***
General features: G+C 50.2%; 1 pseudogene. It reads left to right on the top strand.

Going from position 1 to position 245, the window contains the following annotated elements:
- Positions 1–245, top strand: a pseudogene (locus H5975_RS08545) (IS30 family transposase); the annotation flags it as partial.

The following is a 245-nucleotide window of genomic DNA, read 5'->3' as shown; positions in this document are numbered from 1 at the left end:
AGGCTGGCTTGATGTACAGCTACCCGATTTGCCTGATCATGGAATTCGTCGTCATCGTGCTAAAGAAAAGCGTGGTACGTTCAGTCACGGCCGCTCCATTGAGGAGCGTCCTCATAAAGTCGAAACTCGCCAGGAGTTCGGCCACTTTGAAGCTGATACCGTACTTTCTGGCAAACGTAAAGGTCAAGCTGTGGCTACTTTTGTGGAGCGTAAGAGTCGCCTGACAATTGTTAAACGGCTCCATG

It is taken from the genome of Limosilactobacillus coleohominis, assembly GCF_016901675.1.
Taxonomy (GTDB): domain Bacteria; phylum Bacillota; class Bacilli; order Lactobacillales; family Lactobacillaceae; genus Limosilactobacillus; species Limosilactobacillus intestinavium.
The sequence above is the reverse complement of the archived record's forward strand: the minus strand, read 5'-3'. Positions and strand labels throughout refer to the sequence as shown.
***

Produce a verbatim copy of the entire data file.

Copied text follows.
General features: G+C 50.2%; 1 pseudogene. It reads left to right on the top strand.

Going from position 1 to position 245, the window contains the following annotated elements:
- Positions 1–245, top strand: a pseudogene (locus H5975_RS08545) (IS30 family transposase); the annotation flags it as partial.

The following is a 245-nucleotide window of genomic DNA, read 5'->3' as shown; positions in this document are numbered from 1 at the left end:
AGGCTGGCTTGATGTACAGCTACCCGATTTGCCTGATCATGGAATTCGTCGTCATCGTGCTAAAGAAAAGCGTGGTACGTTCAGTCACGGCCGCTCCATTGAGGAGCGTCCTCATAAAGTCGAAACTCGCCAGGAGTTCGGCCACTTTGAAGCTGATACCGTACTTTCTGGCAAACGTAAAGGTCAAGCTGTGGCTACTTTTGTGGAGCGTAAGAGTCGCCTGACAATTGTTAAACGGCTCCATG

It is taken from the genome of Limosilactobacillus coleohominis, assembly GCF_016901675.1.
Taxonomy (GTDB): domain Bacteria; phylum Bacillota; class Bacilli; order Lactobacillales; family Lactobacillaceae; genus Limosilactobacillus; species Limosilactobacillus intestinavium.
The sequence above is the reverse complement of the archived record's forward strand: the minus strand, read 5'-3'. Positions and strand labels throughout refer to the sequence as shown.